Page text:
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AGC Ceramics and voxeljet develop new Brightorb ceramics for 3D printing

Specifically designed on the VX1000 for for investment casting shells and cores

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In a joint tailoring project, Japanese ceramics expert AGC Ceramics Co., Ltd (AGCC) and voxeljet AG have qualified the high-performance ceramic material Brightorb for 3D printing. In addition to potential applications in the production of structural components and works of art, the material is particularly suitable for 3D printing of highly complex molds and cores for metal casting.

Brightorb was developed on a VX1000 with a build volume of 1000 x 600 x 500 mm. The 3D printing system works layer-based and bonds the ceramic particles with an inorganic binder. Targeted applications for the new, ceramic material set include high-performance cores for sand and investment casting, ceramic filters, structural components, as well as art and product design.

AGC Ceramics and voxeljet develop new Brightorb ceramics for 3D printing
In close cooperation, the VX1000 3D printer was tailored specifically to the specifications of Brightorb by AGCC and voxeljet

The ceramics material with its brand name Brightorb is composed of spherical sand with the main components Aluminum Oxide (Al2O3) 80%, Zirconium Oxide (ZrO2) 10%, Silicon Oxide (SiO2) 9%, the minerals Corundum, Baddeleyite and kinds of cement. During 3D printing, Brightorb is applied to the build platform with average grain sizes of 50 μm and layer thicknesses of 100 μm and selectively bonded with an inorganic binder.

The inorganic binder is characterized by its high environmental compatibility as only water vapor is produced during molding. This greatly improves environmental and working conditions in foundries. To subsequently prepare the printed ceramic for the final application, the printed components get impregnated by a silica-based liquid and have to be fired in a sintering furnace for their final strength. Most of the unprinted powder can be reprocessed, recycled and fed back into the printing process.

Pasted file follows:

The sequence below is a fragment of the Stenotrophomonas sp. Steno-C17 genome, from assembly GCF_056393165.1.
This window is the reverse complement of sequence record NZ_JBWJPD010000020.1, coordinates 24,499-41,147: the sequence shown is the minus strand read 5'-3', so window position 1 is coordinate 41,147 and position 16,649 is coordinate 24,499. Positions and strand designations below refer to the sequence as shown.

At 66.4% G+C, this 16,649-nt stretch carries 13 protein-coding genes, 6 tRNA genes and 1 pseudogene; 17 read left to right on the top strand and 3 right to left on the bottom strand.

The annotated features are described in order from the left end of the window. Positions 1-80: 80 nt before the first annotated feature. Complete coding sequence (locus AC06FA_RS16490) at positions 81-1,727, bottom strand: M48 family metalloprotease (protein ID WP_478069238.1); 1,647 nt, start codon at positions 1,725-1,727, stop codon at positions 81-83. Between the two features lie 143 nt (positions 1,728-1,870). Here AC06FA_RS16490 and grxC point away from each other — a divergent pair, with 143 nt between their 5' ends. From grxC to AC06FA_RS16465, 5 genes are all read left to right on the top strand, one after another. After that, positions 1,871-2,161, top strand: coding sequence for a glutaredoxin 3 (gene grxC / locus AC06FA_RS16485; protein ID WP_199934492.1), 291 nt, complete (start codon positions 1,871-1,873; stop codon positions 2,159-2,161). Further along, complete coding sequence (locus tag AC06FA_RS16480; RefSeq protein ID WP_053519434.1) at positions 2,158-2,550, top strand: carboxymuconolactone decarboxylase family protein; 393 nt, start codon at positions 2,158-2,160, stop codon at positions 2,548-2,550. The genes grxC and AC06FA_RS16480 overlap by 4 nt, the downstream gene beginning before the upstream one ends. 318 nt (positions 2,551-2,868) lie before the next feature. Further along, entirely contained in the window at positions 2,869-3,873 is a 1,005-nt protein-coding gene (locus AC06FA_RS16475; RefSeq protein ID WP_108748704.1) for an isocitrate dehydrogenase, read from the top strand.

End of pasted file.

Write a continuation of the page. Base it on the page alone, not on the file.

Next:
Investment casting cores 3D printed with Brightorb offer unique advantages in terms of chemical stability, heat resistance, thermal conductivity and low thermal expansion


“We have been noticing a growing demand for increasingly complex component geometries among our customers for a long time,” explained Dr. Ingo Ederer, CEO at voxeljet. “The great advantage of the geometric freedom of 3D printing is, that geometric adjustments can significantly optimize the efficiency and effectiveness of, for example, engines or turbine wheels. It is rare that such complex components can still be produced using conventional molding processes. Together with AGCC, we have been able to optimize a VX1000 for ceramic powder in close cooperation, so that it is ideally suited for the challenging demands of metal casting. Both in terms of strength and surface quality”, said Dr. Ederer.